Mill Creek Entertainment provides a chance to see a prequel done right as to the October 29, 2019 Blu-ray release of "The Thing" (2011), which is an awesome homage to the 1982 John Carpenter cult classic of the same name. As the "must-see" bonus feature "'The Thing' Evolves" clearly shows, the filmmakers meticulously follow the principle of the devil being in the details to the extent of recruiting actors in Norway to play the crew of the Norwegian research station around which this origin story is centered.
MCE deserves an even more hearty slap on the back for the expert job producing the BD. The panoramic opening shots of snow and ice are almost blinding, and the sound is so crisp that you will hear and feel every crack of ice. This is not to mention the depth of these and all other shots.
Our story begins with our modern-day Vikings searching for the source of a mysterious signal; discovering in one of the worst possible ways that a long-buried alien spaceship is the culprit figuratively (and almost literally) is the tip of the iceberg. These scientists learn that the last visitor from a distant planet to exit the craft left the door open.
Finding that careless individual encased in ice leads to paleontologist Kate Lloyd (Mary Elizabeth Winstead) coming to the great white north because she thinks that it is a beauty way to go. Her companions include boyfriend Adam Finch (Eric Christian Olsen) and his boss,
Jubilation soon turns to horror as our international group of friends soon become chum for the titular monster. Ala "The Invasion of the Body Snatchers," the ability of the brother from another planet to replicate and possess any living organism both creates reasonable paranoia and complicates the task of putting the genie back in the bottle,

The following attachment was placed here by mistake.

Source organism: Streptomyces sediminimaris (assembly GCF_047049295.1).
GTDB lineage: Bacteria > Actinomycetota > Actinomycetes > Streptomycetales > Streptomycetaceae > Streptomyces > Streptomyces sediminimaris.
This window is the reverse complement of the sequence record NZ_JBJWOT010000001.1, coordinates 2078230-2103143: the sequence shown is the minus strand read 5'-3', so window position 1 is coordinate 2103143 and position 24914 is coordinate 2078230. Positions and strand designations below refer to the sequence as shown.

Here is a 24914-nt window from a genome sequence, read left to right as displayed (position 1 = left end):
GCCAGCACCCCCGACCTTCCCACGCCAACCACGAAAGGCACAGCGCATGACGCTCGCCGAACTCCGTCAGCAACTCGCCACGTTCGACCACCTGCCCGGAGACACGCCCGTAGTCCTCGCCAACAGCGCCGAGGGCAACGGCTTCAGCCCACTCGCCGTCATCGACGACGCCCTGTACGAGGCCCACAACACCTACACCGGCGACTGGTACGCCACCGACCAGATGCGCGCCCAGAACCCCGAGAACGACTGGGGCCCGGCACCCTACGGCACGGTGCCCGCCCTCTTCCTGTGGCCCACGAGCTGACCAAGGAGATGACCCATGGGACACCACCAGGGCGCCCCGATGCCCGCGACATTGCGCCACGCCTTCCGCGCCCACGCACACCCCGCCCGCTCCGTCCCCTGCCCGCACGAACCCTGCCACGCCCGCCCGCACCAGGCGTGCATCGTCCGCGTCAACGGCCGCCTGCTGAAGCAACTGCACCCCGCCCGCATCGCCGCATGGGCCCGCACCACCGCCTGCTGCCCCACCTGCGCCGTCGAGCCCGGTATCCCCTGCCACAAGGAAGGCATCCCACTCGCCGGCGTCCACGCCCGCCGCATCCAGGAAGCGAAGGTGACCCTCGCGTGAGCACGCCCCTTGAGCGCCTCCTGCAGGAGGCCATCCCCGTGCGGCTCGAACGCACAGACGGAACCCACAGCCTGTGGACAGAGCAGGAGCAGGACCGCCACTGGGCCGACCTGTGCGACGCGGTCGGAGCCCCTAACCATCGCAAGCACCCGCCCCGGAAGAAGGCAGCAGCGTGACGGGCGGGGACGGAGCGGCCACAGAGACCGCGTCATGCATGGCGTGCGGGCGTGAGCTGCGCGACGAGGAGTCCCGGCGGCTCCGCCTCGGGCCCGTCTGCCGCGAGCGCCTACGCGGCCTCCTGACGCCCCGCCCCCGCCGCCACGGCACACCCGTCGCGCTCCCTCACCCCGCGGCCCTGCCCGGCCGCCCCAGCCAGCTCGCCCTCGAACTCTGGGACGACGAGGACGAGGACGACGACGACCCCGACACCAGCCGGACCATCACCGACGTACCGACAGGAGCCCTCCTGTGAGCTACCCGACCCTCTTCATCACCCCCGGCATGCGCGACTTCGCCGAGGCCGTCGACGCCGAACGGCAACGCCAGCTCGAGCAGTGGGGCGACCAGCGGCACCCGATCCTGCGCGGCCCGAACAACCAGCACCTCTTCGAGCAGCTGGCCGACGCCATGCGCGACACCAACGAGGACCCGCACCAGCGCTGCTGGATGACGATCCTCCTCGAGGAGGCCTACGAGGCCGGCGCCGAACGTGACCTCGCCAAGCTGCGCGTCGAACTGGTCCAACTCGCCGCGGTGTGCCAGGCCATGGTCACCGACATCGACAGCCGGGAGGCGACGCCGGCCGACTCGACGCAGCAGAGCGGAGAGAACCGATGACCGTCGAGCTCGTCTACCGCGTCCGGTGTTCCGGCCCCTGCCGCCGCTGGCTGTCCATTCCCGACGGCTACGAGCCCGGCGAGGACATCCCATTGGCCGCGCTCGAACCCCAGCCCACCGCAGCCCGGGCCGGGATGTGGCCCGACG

Much of the rest of "Thing" takes on a perverse "Tom and Jerry" theme as the roles of hunter and hunter frequently shift. Inarguably the best scene in this film with award-worthy effects involves showing the extent to which the big bad is a karma chameleon. A still functional detached limb doing its thing at PRECISELY the right moment alone is worth "the price of admission."
This mayhem and increasingly frayed nerves related to it becoming increasingly clear that no one may be whom he or she seems to be leads to an inevitable "Alien" style showdown. The epilogue that plays out during the closing credits provides the missing link between the prequel and the main event.
The epilogue to this post is that the prequel provides valued closure more than 35 years after the release of the original. It also shows that classic scifi is timeless in style and substance.